3. NEUROSCIENCE

    Memory Maps in the Brain

    How the hippocampus records events as long- and short-term memories is still a matter of debate. In particular, it is not known how the firing of different groups of neurons in the hippocampus in response to incoming sensory information results in the encoding of this information. Now, Hampson et al. report that hippocampal neurons can be segregated into groups that encode different aspects of short-term memories. Using a panel of eight pairs of microwire electrodes, they recorded hippocampal neuron activity as the animals performed a multistep spatial task that was dependent on short-term memory. They classified 243 neurons (from 23 rats) into four groups according to when they started to fire during the spatial task, and then looked at the hippocampal locations of the groups. They found that the groups were arranged in a longitudinal pattern in the hippocampus and that interspersed between them were other sets of neurons that were active during the non-spatial aspects of the task, indicative of an anatomical representation of both spatial and non-spatial information.—OMS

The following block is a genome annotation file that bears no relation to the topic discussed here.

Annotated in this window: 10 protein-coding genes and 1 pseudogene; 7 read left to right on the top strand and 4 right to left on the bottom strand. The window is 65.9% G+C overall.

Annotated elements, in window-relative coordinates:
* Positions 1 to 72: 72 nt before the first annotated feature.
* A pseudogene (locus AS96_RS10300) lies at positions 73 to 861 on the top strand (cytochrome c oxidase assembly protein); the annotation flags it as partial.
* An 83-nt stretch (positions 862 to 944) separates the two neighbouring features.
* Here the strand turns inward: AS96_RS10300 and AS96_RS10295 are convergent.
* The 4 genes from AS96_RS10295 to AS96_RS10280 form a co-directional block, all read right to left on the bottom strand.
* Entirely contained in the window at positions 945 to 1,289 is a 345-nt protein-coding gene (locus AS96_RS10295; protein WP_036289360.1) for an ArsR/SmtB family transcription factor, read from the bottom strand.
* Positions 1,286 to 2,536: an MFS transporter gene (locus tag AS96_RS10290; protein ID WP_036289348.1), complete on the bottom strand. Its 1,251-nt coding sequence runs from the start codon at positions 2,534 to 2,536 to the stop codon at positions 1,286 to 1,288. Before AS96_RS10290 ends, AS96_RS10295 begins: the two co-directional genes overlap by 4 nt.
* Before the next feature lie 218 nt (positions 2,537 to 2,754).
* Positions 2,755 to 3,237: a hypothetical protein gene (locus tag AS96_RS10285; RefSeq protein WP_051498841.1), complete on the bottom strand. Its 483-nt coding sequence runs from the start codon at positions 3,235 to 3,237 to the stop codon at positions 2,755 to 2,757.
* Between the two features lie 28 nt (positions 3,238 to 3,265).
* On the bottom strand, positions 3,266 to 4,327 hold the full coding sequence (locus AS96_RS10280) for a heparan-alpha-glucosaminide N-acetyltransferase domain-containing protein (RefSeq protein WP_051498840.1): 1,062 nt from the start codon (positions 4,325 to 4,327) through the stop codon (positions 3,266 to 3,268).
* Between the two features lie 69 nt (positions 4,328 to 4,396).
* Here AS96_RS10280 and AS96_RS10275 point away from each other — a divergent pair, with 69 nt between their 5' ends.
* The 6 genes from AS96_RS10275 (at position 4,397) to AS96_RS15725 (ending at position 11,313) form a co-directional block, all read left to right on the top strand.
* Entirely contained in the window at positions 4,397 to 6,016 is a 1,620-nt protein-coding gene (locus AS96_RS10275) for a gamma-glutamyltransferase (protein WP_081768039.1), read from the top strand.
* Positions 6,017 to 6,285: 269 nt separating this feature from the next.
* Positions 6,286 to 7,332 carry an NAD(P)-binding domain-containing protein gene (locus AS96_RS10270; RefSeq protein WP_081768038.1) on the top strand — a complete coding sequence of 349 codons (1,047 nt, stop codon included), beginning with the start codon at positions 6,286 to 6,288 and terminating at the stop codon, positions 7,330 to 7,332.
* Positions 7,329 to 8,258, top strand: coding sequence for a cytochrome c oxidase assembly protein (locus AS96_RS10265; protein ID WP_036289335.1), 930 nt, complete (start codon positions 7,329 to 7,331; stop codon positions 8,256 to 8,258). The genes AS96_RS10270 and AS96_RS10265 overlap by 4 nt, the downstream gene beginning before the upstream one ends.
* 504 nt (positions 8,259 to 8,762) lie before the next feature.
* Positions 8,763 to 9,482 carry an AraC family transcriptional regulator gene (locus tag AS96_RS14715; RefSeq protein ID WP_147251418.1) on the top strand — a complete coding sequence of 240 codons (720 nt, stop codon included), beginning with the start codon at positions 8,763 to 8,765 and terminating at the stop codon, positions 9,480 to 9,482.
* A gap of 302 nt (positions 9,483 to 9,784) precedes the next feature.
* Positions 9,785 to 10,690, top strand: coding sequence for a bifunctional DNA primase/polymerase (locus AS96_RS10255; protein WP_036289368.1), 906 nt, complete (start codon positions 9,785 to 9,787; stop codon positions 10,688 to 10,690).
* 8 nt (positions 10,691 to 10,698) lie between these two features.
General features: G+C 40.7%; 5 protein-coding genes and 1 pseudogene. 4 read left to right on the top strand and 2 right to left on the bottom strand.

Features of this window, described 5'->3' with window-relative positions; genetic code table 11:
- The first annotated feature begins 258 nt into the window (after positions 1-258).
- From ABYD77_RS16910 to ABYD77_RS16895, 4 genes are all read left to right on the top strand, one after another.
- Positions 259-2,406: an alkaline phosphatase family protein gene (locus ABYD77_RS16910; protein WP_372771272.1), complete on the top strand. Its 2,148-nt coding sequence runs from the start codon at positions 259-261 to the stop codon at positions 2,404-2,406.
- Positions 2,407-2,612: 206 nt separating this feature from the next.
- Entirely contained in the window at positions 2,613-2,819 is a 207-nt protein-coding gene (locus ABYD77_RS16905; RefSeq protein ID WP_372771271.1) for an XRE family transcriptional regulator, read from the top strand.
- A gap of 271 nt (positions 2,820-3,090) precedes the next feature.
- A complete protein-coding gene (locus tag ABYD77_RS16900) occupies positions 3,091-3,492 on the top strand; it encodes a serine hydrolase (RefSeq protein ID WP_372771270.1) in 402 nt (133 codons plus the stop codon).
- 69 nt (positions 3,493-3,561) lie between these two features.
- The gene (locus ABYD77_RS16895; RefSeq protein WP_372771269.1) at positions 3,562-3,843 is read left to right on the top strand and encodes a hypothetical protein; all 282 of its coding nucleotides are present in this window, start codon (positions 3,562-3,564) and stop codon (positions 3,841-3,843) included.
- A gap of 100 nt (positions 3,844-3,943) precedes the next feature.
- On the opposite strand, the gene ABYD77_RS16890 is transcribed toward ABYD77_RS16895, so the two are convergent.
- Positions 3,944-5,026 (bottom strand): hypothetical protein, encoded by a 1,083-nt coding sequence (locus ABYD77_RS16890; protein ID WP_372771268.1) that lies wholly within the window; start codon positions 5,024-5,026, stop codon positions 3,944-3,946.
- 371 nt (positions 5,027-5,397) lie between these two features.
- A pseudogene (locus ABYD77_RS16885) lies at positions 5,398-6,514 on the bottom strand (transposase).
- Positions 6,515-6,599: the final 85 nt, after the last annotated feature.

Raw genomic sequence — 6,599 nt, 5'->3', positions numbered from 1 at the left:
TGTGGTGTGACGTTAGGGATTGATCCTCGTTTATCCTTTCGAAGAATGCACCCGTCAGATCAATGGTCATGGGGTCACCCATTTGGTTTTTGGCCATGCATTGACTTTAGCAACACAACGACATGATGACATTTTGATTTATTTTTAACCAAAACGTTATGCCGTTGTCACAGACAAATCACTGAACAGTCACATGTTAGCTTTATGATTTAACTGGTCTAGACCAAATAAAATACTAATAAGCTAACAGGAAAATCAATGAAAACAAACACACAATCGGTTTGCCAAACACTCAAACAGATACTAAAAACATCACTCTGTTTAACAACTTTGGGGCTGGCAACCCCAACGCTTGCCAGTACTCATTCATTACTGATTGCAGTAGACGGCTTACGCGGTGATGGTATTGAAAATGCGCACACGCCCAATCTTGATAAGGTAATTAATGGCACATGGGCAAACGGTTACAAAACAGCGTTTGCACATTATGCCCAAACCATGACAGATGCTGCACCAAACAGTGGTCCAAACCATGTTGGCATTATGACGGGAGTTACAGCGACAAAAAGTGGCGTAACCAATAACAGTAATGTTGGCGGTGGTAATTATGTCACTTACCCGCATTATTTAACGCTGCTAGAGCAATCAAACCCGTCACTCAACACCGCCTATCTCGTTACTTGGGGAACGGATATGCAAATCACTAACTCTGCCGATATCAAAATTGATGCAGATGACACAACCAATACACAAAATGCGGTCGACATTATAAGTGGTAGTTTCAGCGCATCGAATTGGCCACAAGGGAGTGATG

Nature402, 610 (1999).

  4. CHEMISTRY

    Triple Bond Routes to Macrocycles

    Many plants and marine organisms make large cyclic molecules that are used as fragrances or drugs. One challenge in developing synthetic pathways to these compounds, especially for target molecules containing double bonds, is closing the ring with the desired stereochemistry and without modifying other functional groups. Unsaturated macrocycles also have attracted attention recently for their electron transfer properties and their potential uses in nanotechnology.